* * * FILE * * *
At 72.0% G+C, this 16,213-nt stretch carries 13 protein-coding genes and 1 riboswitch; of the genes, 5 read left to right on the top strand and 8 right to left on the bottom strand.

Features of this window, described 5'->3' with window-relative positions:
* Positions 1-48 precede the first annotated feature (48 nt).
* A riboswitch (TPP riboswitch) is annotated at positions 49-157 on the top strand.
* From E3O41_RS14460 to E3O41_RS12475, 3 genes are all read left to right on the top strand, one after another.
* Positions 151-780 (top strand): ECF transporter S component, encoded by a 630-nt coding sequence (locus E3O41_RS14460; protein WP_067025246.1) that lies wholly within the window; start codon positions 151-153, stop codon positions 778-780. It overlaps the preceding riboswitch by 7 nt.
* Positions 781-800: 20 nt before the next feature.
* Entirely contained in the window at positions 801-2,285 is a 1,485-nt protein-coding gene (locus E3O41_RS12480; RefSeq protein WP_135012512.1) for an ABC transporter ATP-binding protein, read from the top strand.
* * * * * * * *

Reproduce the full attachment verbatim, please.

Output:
At 72.0% G+C, this 16,213-nt stretch carries 13 protein-coding genes and 1 riboswitch; of the genes, 5 read left to right on the top strand and 8 right to left on the bottom strand.

Features of this window, described 5'->3' with window-relative positions:
* Positions 1-48 precede the first annotated feature (48 nt).
* A riboswitch (TPP riboswitch) is annotated at positions 49-157 on the top strand.
* From E3O41_RS14460 to E3O41_RS12475, 3 genes are all read left to right on the top strand, one after another.
* Positions 151-780 (top strand): ECF transporter S component, encoded by a 630-nt coding sequence (locus E3O41_RS14460; protein WP_067025246.1) that lies wholly within the window; start codon positions 151-153, stop codon positions 778-780. It overlaps the preceding riboswitch by 7 nt.
* Positions 781-800: 20 nt before the next feature.
* Entirely contained in the window at positions 801-2,285 is a 1,485-nt protein-coding gene (locus E3O41_RS12480; RefSeq protein WP_135012512.1) for an ABC transporter ATP-binding protein, read from the top strand.